[OT] aspiring game developers

Geoff Canyon gcanyon at inspiredlogic.com
Fri Oct 3 05:22:01 CDT 2003


On Thursday, October 2, 2003, at 01:24  AM, Scott Rossi wrote:

> Geoff Canyon has also done some phenomenal (and I do mean phenomenal) 
> game
> stuff with vectors.  I'm hoping he'll post his experiments and formulas
> sometime.

With a plug like that, how can I resist? I've posted the stack "Star 
Battle." Type this in the message box and press return to try it out:

go stack url "http://www.inspiredlogic.com/rev/starbattle.rev"

Star Battle is a thought experiment that I might want to do something 
with. As such, feel free to poke around in the script (everything 
useful is in the card script) offer critiques, suggestions, and even 
borrow if you like. Please don't redistribute the stack or claim it as 
your own.

Okay, I've kicked the lawyers out.

I used to be a big Asteroids player back in the early 80's. It was a 
vector video game from Atari.

Revolution graphic objects have a points property that can be set. If 
you leave a blank line in the points, you get a blank line segment in 
the graphic -- it appears as more than one graphic, in essence.

This is the point where I said to myself, "Revolution can't possibly 
set the points of a graphic fast enough to be useful in making a 
game...can it?" 600 lines of code later, it turns out it can. Be sure 
to check out the "Really nice technical details" at the bottom.

WHAT IT IS

Star Battle is a variation on the Asteroids theme. You have a bunch of 
rocks floating across the screen, and a little ship. You can rotate 
left and right, thrust and fire bullets.

There the similarities end.

In Star Battle, the rocks are impervious. Instead there are enemy ships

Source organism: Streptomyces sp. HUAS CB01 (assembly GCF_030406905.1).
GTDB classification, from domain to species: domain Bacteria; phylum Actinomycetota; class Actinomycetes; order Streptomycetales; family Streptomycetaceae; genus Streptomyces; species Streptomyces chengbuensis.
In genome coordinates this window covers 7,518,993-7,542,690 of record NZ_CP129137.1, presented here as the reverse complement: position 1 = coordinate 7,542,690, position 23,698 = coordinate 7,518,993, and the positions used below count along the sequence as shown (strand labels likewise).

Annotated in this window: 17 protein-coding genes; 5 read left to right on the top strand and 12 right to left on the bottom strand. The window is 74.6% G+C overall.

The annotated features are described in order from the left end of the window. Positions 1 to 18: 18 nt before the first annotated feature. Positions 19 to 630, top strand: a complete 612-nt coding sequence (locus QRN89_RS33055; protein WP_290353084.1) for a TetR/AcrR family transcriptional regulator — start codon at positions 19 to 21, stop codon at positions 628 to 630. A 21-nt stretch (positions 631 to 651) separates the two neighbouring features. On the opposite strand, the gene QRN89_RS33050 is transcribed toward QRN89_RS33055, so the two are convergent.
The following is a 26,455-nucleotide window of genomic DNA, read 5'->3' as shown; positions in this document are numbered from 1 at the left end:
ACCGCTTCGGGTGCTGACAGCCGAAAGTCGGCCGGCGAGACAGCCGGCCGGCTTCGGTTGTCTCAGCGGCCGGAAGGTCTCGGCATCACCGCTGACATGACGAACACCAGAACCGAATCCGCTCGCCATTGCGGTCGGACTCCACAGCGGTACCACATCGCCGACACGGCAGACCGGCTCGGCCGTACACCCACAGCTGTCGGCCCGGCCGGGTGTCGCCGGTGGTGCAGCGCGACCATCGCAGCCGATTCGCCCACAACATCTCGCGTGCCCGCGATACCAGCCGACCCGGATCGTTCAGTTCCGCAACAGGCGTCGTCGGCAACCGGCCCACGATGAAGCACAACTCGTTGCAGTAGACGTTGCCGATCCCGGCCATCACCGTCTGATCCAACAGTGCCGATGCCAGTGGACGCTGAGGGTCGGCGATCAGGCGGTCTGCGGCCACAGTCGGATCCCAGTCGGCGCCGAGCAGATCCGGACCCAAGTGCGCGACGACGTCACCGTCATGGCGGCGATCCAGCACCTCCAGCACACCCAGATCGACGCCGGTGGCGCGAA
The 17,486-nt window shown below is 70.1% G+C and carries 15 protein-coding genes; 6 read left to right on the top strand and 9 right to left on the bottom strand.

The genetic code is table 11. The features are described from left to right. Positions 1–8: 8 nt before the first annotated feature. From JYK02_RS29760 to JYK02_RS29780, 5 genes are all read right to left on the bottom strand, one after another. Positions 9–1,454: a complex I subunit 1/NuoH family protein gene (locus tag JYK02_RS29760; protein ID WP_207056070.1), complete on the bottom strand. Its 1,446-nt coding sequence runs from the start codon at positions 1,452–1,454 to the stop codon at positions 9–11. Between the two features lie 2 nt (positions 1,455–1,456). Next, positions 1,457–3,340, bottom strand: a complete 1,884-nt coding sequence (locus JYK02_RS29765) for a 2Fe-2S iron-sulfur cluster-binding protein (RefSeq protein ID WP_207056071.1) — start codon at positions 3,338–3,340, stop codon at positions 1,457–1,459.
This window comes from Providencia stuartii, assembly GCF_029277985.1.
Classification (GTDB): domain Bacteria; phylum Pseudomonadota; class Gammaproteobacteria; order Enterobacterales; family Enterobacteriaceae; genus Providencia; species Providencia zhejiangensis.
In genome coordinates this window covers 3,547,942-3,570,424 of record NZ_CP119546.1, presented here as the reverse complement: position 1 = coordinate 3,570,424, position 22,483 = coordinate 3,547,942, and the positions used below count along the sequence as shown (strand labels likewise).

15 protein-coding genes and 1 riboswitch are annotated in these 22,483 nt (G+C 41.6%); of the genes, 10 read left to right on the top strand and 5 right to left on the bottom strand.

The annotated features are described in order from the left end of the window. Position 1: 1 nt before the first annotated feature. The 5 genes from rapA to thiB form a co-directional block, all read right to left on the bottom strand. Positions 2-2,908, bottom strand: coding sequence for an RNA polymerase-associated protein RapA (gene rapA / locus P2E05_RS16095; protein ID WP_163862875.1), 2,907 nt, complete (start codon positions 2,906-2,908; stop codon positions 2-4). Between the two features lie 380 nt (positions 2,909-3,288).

that move much like yours, shooting at you just as you shoot at them.

The game keeps score, awards extra ships, has individual rounds, and 
can restart the game. No high score list, though.

TECHNICAL DETAILS

The rocks exert gravitational attraction on all the ships. This is done 
mathematically correctly, I believe (feel free to check and correct me 
if I've taken an inadvertent short cut). I don't do gravity on the 
bullets.

The game performs collision detection on all the bullets, ships, and 
rocks, each time through. It's a simple proximity test, not an actual 
overlap test. In practice it seems to work pretty well.

When placing a new ship, the game checks for other ships and rocks (but 
not bullets).

The game tracks levels and your score.

THE REALLY NICE TECHNICAL DETAILS

Everything drawn on screen except for the score and player's lives is a 
single graphic object. That includes all the rocks, your ship, the 
enemy's ships, and all the bullets. The game calculates and sets the 
points of the graphic repeatedly. The beautiful aspect of this is that 
no screen locking is required. Since the one graphic draws everything, 
and setting the points of the graphic is an atomic operation, there is 
no need.

Levels run a minute in length. A few months back I would have handled 
that by checking periodically whether it was time to update the level. 
Since then, I've learned the wonders of wait...with messages. The game 
logic is in a straight repeat loop. It just cranks and cranks and 
cranks. The loop has a timing governor -- even on the fastest machine 
the game will never go faster than twenty frames per second because it 
checks each time through the loop how long it has spent, and if it's 
running fast, it waits. To do that, I put the ticks() into a variable 
at the start of the loop, and at the end of the loop I do something 
like this:

put tStartTicks + 3 - ticks() into tWaitTicks

At this point, tWaitTicks is how long I need to wait to delay the game 
appropriately. On a really fast machine it might be as much as 3 ticks. 
On a slower machine it will be 0 ticks, or even negative.

To enforce the wait period, I use this:

wait tWaitTicks ticks with messages

It doesn't matter if tWaitTicks goes negative, the command above works.

Now the "with messages" part deserves special mention. Because of that, 
changing levels is easy (remember, this start out about how to update 
the level each minute).

To update the level, I use:

send "updateLevel" to me in 60 seconds

Because of the "with messages" part of the command above, the 
"updateLevel" message gets delivered just fine, and without an apparent 
hitch in the game. I don't have to keep track of time, I let Rev do it 
for me.

Anyway, it's late. Let me know what you think.

regards,

Geoff Canyon
gcanyon at inspiredlogic.com




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